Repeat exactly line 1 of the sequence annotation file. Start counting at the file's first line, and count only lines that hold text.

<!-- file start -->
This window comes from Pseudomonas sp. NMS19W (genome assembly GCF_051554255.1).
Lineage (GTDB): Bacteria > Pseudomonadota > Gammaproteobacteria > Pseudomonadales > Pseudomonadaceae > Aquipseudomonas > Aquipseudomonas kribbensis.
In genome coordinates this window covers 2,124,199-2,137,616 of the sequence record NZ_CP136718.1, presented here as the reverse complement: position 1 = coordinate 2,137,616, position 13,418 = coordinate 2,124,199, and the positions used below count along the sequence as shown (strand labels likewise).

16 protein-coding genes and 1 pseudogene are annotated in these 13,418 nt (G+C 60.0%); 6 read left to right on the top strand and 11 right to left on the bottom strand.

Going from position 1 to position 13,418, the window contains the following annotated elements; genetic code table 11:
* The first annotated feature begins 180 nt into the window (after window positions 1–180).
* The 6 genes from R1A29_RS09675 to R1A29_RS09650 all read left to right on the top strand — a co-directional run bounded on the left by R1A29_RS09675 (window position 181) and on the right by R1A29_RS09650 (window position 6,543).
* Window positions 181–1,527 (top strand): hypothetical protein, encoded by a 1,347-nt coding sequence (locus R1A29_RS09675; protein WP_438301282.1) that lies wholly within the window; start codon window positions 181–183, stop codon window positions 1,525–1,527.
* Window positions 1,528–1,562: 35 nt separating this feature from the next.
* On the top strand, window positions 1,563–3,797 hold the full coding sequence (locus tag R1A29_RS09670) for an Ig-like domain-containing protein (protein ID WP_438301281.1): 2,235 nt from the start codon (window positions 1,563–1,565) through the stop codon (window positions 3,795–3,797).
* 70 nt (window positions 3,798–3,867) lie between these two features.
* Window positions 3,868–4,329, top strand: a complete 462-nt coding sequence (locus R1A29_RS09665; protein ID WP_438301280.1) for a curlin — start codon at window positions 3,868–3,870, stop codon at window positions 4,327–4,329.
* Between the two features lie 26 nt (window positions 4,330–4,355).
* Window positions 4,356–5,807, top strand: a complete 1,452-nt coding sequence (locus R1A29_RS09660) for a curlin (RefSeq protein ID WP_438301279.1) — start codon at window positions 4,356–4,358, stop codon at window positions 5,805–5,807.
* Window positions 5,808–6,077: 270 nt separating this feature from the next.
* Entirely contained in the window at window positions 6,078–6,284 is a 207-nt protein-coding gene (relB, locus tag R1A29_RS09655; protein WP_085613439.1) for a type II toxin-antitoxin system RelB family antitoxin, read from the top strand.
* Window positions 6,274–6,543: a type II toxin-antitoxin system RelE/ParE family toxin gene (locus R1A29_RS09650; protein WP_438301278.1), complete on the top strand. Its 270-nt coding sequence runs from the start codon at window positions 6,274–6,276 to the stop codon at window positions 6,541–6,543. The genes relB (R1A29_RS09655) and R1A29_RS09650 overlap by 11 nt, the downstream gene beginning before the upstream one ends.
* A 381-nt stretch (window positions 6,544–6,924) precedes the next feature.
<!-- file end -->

This window comes from Pseudomonas sp. NMS19W (genome assembly GCF_051554255.1).